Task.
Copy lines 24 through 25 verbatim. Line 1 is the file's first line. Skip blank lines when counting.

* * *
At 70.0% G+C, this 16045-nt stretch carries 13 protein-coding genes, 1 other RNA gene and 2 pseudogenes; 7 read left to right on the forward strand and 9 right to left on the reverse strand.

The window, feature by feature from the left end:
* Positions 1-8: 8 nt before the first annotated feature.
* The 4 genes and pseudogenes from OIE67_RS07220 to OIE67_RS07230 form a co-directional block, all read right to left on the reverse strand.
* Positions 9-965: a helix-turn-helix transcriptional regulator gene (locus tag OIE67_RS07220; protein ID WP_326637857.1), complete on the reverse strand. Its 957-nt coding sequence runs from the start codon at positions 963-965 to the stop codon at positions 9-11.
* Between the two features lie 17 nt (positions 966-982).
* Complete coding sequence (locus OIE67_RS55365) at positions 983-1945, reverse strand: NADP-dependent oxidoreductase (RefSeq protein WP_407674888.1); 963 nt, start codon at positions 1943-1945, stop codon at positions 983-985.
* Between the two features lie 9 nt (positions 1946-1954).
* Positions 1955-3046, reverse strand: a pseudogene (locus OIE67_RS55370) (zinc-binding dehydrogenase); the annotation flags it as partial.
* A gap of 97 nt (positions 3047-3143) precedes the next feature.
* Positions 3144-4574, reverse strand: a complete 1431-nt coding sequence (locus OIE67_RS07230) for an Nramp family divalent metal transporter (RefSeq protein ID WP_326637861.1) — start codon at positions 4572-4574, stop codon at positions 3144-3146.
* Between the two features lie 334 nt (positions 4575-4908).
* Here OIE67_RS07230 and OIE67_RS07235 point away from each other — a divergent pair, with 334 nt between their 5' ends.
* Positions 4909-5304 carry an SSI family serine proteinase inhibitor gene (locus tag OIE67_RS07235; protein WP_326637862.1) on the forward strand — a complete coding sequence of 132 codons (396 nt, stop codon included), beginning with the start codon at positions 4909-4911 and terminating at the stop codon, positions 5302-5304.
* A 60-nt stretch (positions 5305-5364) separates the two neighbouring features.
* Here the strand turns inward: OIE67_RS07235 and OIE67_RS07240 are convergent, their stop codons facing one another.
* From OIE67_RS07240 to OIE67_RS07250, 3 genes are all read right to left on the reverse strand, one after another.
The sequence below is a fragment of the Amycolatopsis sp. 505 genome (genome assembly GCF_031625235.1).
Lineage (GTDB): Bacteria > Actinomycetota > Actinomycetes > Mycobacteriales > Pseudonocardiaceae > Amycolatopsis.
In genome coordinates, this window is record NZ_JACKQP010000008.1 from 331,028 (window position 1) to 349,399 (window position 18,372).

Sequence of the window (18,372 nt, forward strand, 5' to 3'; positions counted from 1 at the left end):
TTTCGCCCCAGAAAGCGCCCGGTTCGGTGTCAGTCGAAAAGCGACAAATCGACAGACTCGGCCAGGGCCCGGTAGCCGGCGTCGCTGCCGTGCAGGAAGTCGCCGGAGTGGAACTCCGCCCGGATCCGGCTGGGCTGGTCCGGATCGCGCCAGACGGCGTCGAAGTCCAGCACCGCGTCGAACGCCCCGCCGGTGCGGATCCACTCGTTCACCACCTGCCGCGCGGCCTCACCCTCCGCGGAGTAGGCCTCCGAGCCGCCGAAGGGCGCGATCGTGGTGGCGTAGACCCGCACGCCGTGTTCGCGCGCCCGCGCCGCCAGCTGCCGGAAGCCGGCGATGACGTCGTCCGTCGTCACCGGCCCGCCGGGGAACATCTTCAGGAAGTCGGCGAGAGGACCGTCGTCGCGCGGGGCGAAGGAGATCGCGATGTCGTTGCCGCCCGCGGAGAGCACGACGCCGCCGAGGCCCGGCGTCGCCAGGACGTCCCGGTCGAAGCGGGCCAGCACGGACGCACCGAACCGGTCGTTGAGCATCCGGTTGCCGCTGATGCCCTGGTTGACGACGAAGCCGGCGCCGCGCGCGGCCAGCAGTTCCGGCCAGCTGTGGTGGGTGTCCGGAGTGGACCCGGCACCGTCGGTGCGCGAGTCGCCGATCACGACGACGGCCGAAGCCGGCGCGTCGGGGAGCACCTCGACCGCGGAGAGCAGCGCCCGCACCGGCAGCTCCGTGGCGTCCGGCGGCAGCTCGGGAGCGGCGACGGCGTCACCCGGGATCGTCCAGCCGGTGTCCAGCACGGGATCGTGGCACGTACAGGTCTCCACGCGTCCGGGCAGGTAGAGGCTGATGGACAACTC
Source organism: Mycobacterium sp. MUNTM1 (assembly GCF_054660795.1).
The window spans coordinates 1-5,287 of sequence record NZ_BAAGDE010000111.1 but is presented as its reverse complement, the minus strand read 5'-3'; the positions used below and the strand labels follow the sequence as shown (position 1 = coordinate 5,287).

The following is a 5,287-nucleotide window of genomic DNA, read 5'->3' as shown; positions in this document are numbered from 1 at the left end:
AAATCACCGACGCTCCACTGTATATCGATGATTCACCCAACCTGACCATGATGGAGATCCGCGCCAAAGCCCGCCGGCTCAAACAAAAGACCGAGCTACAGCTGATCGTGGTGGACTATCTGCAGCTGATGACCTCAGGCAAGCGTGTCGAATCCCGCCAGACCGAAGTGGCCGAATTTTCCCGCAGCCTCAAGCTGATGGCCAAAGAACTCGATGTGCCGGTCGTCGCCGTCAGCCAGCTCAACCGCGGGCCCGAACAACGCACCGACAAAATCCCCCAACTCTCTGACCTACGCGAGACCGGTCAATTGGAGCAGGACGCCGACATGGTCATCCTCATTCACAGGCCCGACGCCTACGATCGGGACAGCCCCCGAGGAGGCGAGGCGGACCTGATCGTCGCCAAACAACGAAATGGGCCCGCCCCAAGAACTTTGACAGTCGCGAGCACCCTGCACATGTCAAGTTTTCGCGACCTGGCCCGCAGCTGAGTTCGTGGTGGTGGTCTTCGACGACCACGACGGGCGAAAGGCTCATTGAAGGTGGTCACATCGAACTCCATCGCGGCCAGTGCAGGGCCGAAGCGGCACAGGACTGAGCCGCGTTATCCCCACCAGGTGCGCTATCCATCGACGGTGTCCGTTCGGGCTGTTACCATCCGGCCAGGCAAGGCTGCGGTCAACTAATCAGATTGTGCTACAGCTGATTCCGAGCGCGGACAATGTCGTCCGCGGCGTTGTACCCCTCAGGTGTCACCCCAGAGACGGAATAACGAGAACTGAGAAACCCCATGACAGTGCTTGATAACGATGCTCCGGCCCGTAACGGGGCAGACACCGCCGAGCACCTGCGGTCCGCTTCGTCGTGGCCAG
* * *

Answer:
The window spans coordinates 1-5,287 of sequence record NZ_BAAGDE010000111.1 but is presented as its reverse complement, the minus strand read 5'-3'; the positions used below and the strand labels follow the sequence as shown (position 1 = coordinate 5,287).

The following is a 5,287-nucleotide window of genomic DNA, read 5'->3' as shown; positions in this document are numbered from 1 at the left end: